Topic: Federal Open Market Committee
Clarksville, TN – The economic data calendar was thin and reports were of little consequence for the markets. As expected, the European Central Bank left short-term interest rates unchanged and did not alter its asset purchase plans.
ECB President Draghi indicated that policymakers were encouraged by the financial stability following the initial reaction to the Brexit vote. He also said that more information will become available over time and the ECB would act using all possible tools “if needed.”
Clarksville, TN – The economic data were generally on the strong side of expectations. Retail sales rose 0.6% in June (median forecast: +0.2%), but figures for April and May were revised down (still a strong quarter).
Industrial production rose 0.6%, but that largely reflected a rebound in auto output (which had fallen in May). Ex-autos, manufacturing output was flat (-0.2% y/y, consistent with a soft patch, not a recession).
Clarksville, TN – The economic data were mostly on the strong side of expectations. Nonfarm payrolls surprised sharply to the upside in June (+287,000), but that followed a very soft payroll figure for May (revised to +11,000).
The disappointing May number is now seen as an anomaly, but then so was the June figure. Large month-to-month swings in payrolls are unusual, but they do happen occasionally.
The three-month average payroll gain was +147,000, slower than in 1Q16 (+196,000) and 2015 (+221,000).
Clarksville, TN – Despite there being no plan for Brexit and expectations of a lengthy and uncertain process of disentanglement from the European Union, stock market fear subsided.
The impact on the U.S. economy of a weaker U.K. is expected to be small, and in some ways may even be positive (lower mortgage rates and greater capital flows to the U.S.). Long-term interest rates remain low.
Bank of England Governor Carney helped things along by suggesting that a rate cut would likely be warranted this summer (the BoE’s Monetary Policy Committee will meet on July 14th).
Clarksville, TN – U.S. financial markets spent most of the week pricing in a greater likelihood that the United Kingdom would vote to remain in the European Union.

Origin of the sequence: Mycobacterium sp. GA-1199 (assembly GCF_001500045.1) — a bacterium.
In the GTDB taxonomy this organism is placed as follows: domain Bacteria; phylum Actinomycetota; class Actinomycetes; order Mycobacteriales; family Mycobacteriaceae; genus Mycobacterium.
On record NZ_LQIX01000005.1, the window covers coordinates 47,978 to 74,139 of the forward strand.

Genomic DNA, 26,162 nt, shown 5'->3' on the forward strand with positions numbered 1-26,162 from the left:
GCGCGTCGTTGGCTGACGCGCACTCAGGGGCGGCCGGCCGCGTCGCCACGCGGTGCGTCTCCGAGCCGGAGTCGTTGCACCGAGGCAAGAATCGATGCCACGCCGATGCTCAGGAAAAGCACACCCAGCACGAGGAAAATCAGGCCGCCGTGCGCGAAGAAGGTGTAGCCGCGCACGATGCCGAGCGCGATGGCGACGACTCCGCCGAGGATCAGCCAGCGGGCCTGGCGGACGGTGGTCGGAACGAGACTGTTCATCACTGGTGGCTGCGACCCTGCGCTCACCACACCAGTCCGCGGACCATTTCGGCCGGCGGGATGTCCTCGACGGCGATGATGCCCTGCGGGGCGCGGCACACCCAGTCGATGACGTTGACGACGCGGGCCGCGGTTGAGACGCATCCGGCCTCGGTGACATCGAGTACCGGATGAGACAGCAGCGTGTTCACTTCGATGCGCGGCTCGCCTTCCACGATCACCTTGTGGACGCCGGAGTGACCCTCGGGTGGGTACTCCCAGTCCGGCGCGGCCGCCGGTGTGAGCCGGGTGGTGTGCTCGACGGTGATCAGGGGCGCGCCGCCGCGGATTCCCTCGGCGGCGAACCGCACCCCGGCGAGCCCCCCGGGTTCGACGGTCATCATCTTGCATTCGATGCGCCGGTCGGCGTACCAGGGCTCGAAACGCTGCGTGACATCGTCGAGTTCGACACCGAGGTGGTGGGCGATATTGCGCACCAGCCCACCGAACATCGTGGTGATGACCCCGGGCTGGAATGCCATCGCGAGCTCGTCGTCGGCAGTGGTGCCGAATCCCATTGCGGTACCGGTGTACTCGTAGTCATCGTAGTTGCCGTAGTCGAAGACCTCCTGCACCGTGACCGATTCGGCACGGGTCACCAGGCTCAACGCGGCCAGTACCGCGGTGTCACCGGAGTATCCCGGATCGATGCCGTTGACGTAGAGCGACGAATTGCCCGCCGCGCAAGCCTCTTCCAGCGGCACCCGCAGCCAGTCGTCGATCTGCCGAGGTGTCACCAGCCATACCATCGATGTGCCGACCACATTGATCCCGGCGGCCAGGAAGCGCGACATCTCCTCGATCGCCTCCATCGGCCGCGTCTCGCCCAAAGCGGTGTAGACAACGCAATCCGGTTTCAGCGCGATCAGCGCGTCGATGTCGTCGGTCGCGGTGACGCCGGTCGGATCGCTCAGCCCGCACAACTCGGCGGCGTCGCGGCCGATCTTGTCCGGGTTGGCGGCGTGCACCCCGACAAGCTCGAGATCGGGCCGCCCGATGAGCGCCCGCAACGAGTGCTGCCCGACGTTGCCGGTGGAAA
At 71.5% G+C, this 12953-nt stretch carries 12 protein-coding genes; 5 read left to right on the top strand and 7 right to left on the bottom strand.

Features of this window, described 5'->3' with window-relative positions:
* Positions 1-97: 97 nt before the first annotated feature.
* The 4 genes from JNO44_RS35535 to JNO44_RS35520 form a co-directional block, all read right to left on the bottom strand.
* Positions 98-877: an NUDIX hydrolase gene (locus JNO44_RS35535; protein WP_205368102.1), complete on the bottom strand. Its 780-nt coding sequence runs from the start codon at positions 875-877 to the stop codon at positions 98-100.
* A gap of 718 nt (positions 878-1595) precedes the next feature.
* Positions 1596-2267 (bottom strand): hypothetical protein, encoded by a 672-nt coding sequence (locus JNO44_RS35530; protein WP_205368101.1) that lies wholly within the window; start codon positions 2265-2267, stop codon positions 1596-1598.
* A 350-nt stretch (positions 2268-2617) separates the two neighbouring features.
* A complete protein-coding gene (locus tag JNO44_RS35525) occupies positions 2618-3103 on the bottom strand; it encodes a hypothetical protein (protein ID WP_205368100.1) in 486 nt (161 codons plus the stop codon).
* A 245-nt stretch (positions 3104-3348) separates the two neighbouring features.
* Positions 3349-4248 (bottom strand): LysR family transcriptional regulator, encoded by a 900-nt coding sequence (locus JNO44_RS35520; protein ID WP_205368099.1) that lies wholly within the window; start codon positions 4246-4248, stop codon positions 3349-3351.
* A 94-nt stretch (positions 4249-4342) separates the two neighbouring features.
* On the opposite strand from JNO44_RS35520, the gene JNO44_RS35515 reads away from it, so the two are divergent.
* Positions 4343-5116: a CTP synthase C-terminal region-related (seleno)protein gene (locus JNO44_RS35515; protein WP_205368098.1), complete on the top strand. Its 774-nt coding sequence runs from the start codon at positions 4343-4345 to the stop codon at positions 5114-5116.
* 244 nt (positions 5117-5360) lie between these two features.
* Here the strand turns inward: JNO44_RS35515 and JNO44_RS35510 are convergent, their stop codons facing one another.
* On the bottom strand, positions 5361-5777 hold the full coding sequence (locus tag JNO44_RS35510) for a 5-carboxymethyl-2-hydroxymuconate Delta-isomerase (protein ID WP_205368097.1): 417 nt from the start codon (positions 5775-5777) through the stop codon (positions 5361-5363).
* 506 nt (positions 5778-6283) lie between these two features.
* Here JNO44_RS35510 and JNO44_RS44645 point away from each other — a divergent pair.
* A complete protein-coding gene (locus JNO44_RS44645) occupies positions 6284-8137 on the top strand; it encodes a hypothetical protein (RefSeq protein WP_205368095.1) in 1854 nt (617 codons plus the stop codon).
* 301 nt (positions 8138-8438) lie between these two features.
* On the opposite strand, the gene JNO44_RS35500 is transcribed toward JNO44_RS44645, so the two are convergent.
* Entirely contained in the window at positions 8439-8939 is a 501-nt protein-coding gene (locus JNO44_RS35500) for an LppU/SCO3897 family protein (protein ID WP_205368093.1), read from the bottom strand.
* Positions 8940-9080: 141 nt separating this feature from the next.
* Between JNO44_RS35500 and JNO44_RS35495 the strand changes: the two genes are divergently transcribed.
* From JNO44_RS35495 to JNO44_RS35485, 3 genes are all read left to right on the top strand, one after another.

Oops. The surprise “leave” victory in the U.K. referendum sent markets reeling. Global stock markets fell sharply. The pound plunged (to a 30-year low). Bond yields sank, reflecting a flight to safety.
Still, this wasn’t a Lehman-type event. Market participants were simply caught leaning the wrong way. Prime Minister Cameron resigned, effective October, leaving his predecessor a lengthy negotiation with the EU on exit terms.
Clarksville, TN – The Federal Open Market Committee left short-term interest rates unchanged, as expected.
In its policy statement, the FOMC noted that “the pace of improvement in the labor market has slowed while growth in economic activity appears to have picked up.” At the same time, “growth in household spending has strengthened” and “the drag from net exports appears to have lessened.”
The dots in the dot plot drifted a bit lower (that is, expectations of future rate increases become even more gradual).
Clarksville, TN – Fed Chair Janet Yellen said she was “cautiously optimistic” in her speech on the economy and monetary policy. She expects that further gradual increases in the federal funds target rate will be warranted, but she also stressed a number of near-term uncertainties.
This week, the mid-month economic data releases will be important, especially Tuesday’s retail sales figures, but the focus will be on the Fed.
Clarksville, TN – The economic data reports were mixed, but mostly on the soft side of expectations. The ISM Manufacturing Index surprised (modestly) to the upside, boosted by a lengthening in supplier delivery times (anecdotally, many firms had trimmed inventories in anticipation of softer demand, but sales surprised and they are now scrambling a bit to restock).
The Conference Board’s Consumer Confidence Index slid. Unit auto sales were strong, but were supported by an increase in fleet sales (rental cars, etc.). The ADP estimate of private-sector payrolls was moderate strong, with continued hiring at small and medium-sized firms.
Clarksville, TN – The FOMC minutes from the April 26th-27th policy meeting showed that “most [meeting] participants judged that if incoming data were consistent with economic growth picking up in the second quarter, labor market conditions continuing to strengthen, and inflation making progress toward the Committee’s 2 percent objective, then it likely would be appropriate for the Committee to increase the target range for the federal funds rate in June.”
However, “participants expressed a range of views about the likelihood that incoming information would make it appropriate to adjust the stance of policy at the time of the next meeting.”
Clarksville, TN – The economic calendar was quiet until the end of the week. April retail sales results surprised to upside, with upward revisions to February and March. This ran counter to generally weak monthly sales reports from a number of individual retailers.
March sales were likely distorted (and depressed) by the early Easter. Results reflected strong trends in nonstore retailers (which includes Internet retailers), restaurants (helped by low gasoline prices, but also reflecting a long-term trend of households taking more meals outside the home), and drug stores (which likely reflects runaway prices of pharmaceuticals).
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